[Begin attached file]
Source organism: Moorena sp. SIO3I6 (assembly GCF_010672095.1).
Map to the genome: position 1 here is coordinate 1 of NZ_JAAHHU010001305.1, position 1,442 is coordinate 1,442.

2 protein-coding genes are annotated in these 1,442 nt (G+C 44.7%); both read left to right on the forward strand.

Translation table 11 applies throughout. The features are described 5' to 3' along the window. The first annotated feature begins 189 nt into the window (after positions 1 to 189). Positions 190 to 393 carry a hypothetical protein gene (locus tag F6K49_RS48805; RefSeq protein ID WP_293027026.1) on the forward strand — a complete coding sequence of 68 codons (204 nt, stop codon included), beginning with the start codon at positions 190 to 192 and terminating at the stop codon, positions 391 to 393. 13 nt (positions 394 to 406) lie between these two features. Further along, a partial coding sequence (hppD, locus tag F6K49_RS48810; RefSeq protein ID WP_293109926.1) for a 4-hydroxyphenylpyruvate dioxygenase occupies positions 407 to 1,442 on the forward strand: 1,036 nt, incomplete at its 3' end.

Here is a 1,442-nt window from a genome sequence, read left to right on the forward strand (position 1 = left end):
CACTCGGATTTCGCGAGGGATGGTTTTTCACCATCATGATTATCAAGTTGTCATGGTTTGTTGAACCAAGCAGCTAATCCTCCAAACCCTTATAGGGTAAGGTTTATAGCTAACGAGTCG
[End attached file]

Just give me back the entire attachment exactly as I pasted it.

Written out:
Source organism: Moorena sp. SIO3I6 (assembly GCF_010672095.1).
Map to the genome: position 1 here is coordinate 1 of NZ_JAAHHU010001305.1, position 1,442 is coordinate 1,442.

2 protein-coding genes are annotated in these 1,442 nt (G+C 44.7%); both read left to right on the forward strand.

Translation table 11 applies throughout. The features are described 5' to 3' along the window. The first annotated feature begins 189 nt into the window (after positions 1 to 189). Positions 190 to 393 carry a hypothetical protein gene (locus tag F6K49_RS48805; RefSeq protein ID WP_293027026.1) on the forward strand — a complete coding sequence of 68 codons (204 nt, stop codon included), beginning with the start codon at positions 190 to 192 and terminating at the stop codon, positions 391 to 393. 13 nt (positions 394 to 406) lie between these two features. Further along, a partial coding sequence (hppD, locus tag F6K49_RS48810; RefSeq protein ID WP_293109926.1) for a 4-hydroxyphenylpyruvate dioxygenase occupies positions 407 to 1,442 on the forward strand: 1,036 nt, incomplete at its 3' end.

Here is a 1,442-nt window from a genome sequence, read left to right on the forward strand (position 1 = left end):
CACTCGGATTTCGCGAGGGATGGTTTTTCACCATCATGATTATCAAGTTGTCATGGTTTGTTGAACCAAGCAGCTAATCCTCCAAACCCTTATAGGGTAAGGTTTATAGCTAACGAGTCG